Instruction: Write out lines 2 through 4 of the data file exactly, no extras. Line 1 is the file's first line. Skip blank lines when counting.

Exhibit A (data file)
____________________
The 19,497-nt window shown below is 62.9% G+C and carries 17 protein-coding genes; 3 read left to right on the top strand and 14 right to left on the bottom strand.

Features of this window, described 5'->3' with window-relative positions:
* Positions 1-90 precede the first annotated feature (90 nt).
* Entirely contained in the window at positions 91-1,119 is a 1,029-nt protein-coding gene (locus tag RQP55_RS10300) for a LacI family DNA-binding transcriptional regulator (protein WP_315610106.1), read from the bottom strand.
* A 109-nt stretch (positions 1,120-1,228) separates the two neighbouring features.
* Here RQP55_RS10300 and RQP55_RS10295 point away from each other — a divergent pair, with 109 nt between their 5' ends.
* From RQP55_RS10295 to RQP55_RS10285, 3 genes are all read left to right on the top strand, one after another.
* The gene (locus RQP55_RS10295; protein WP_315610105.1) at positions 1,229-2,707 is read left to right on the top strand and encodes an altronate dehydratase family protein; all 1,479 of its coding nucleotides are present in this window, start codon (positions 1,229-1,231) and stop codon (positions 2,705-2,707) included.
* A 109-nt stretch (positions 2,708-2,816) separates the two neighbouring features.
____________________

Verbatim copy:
Features of this window, described 5'->3' with window-relative positions:
* Positions 1-90 precede the first annotated feature (90 nt).
* Entirely contained in the window at positions 91-1,119 is a 1,029-nt protein-coding gene (locus tag RQP55_RS10300) for a LacI family DNA-binding transcriptional regulator (protein WP_315610106.1), read from the bottom strand.